‘I don’t know why you’re so upset,’ I said. ‘Mike’s a perfectly nice man. He’s thoughtful, generous and kind. We get on very well. We have lots of interesting chats about all kinds of things. We both like gardening and we’re both alone, so what’s your problem?’

‘The fact he made a brilliant job of mending your old garden wall didn’t mean you had to go to bed with him. Does he even wash his hands before he touches you?’

‘Lucy, that’s enough.’ Okay, I could accept that Lucy might not want her mother to be sleeping with somebody and that it must have been a shock when she called unexpectedly last Saturday and found Mike in his dressing gown making coffee in the kitchen while I was still in bed.

‘Granny’s coming round on Sunday,’ I reminded Lucy. ‘It’s Mother’s Day and I’ve invited her for lunch. You’re welcome too, of course.’

‘I’ll check my diary,’ she said, clearly having forgotten that I’m a mother too and I might like to see my daughter on my special day.

As Lucy’s Clubman drove away, my mobile rang. It was Mike ‘Hello, beautiful. How are you doing today?’

I’ve just got home from work,’ I told him. ‘Do you fancy coming round for dinner later – half past six to seven?’

‘Sounds great. I’ll bring a bottle, shall I?’

‘Lovely.’

‘But you mustn’t go to any trouble, love. I bet you’ve had a busy day so you’ll be tired. Maybe I could cook?’

‘I was thinking M&S,’ I said, ‘and letting someone else do all the work.’

When Mike arrived he smelled of something citrus-based and altogether gorgeous. He was carrying a bunch of freesias and a bottle of Pinot Grigio. He’s not very tall and he’s not movie-actor handsome. But he’s solid, strong and capable, good to snuggle up against. He makes me feel secure, something Lucy’s father never did.

‘What are you doing on Sunday?’ he enquired as we drank the last of the white wine, lolling comfortably on the sofa. ‘I was thinking we could drive into the countryside, have lunch at some old country pub and then go for a ramble in the woods.’

‘I can’t.’ I twisted round to look at him. ‘It’s Mother’s Day and I’ve invited Mum for lunch. My daughter will be coming too, that’s if she’s free.’

‘Maybe I’ll see you later, then? We could still go out somewhere, have dinner, maybe?’

‘After the kind of Sunday lunch my mother will expect, I’m going to be stuffed. But we could walk into the village, have a drink. Yes, let’s do that. Lucy can drive her granny home. Come and call for me about half seven. Or maybe – ’

‘What?’

‘You could come to lunch. Yes, come and meet three generations of my family. It’s time you got to know them.’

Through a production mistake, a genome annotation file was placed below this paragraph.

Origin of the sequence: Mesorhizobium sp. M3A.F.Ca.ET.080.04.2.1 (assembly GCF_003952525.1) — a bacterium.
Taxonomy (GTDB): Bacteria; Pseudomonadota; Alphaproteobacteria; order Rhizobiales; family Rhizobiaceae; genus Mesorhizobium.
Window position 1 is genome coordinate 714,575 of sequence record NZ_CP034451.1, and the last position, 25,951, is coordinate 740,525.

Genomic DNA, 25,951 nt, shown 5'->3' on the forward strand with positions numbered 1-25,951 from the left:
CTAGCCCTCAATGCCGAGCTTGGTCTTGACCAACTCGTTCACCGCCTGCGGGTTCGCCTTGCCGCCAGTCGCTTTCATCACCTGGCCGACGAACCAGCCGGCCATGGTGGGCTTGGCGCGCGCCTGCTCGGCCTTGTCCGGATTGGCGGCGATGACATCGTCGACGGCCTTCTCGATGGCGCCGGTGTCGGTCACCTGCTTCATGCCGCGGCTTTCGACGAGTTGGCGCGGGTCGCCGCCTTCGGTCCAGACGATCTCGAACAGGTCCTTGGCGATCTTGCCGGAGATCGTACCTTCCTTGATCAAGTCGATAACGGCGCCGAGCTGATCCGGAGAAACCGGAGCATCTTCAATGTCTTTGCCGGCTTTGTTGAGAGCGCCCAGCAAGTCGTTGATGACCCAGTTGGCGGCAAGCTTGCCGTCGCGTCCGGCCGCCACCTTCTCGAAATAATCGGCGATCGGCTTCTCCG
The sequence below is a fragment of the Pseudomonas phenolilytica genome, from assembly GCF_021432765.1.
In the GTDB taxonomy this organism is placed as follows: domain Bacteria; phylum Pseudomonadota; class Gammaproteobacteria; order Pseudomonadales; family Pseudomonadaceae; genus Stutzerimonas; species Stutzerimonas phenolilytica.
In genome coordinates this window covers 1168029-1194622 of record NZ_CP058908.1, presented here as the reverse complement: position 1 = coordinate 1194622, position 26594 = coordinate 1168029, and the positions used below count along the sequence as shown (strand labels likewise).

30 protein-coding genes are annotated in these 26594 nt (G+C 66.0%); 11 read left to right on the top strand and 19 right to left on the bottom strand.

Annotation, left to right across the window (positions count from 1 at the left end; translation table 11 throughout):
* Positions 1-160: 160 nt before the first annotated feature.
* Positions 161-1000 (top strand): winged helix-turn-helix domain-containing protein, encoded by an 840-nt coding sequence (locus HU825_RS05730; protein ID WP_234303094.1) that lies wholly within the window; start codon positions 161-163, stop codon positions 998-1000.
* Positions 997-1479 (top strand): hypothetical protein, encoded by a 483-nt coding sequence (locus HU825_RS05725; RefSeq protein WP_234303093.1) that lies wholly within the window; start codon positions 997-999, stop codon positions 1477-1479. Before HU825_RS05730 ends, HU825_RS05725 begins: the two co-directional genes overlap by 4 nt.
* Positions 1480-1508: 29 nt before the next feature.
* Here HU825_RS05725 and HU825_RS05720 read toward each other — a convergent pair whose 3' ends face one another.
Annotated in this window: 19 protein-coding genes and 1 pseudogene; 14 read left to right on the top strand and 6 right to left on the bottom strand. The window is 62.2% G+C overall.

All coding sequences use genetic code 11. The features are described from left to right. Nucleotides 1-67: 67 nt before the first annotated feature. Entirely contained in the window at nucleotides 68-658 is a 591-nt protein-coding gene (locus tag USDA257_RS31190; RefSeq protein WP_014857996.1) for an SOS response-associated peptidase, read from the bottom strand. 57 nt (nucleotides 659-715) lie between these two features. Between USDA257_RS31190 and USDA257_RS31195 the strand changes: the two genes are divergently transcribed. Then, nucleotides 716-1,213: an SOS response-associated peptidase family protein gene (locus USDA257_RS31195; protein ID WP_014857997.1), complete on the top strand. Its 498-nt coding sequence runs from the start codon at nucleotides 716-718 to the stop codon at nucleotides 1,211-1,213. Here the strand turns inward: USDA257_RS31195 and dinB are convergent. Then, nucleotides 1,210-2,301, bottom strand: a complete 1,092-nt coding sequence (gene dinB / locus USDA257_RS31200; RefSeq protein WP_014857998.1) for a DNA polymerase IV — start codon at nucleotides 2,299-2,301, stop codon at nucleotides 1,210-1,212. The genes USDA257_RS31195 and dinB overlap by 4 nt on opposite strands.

‘But Jenny, didn’t you tell me Lucy isn’t keen on you having relationships? Didn’t you say she’s still upset about you and her dad splitting up? She might not want to see me.’

‘Lucy is twenty-three. She’s not a child, even though she often acts like one. It’s time she started to grow up. My mother’s getting a bit forgetful nowadays, but she’s very sweet and I’m sure she will like you. Mike, will you come?’

Oh dear! Sounds like Jenny’s Mother’s Day Sunday lunch could end up being quite an explosive affair. Come back tomorrow for Part Two by Jane Lovering to see what happens. You don’t want to miss it!

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If you enjoyed Margaret’s writing, make sure you keep an eye out in the coming months for a new release ;) Until then, you can check out her existing novels HERE

COMPETITION TIME

To be in with a chance of winning one of Margaret’s novels and some chocolate simply answer this question:

What does Mike bring for Jenny when he comes round for dinner?

To enter, send your answer to info@choc-lit.co.uk with the subject heading ‘Round Robin Margaret James comp’ by Monday 27th March. The winner will be picked at random and announced on Tuesday 28th March.

Read Part Two by Jane Lovering HERE.

A Hallowe’en Faerie Tale: Final Part by Jane Lovering

Halloween Round Robin DAY FIVE

 

Happy Halloween everyone! We know you’ll no doubt be busy preparing for trick-or-treaters and pumpkin carving but make sure you take some time out with your morning coffee to read the last part of our Halloween Round Robin and find out what happens to Kalen and Faye. A Jane Lovering finale is not to be missed :) There’s one more competition to enter too!

Please note: To enjoy this story, you should read each part in order.

Click HERE to read Part One by Berni Stevens

Click HERE to read Part Two by Rhoda Baxter

Click HERE to read Part Three by Christina Courtenay

Click HERE to read Part Four by Kirsty Ferry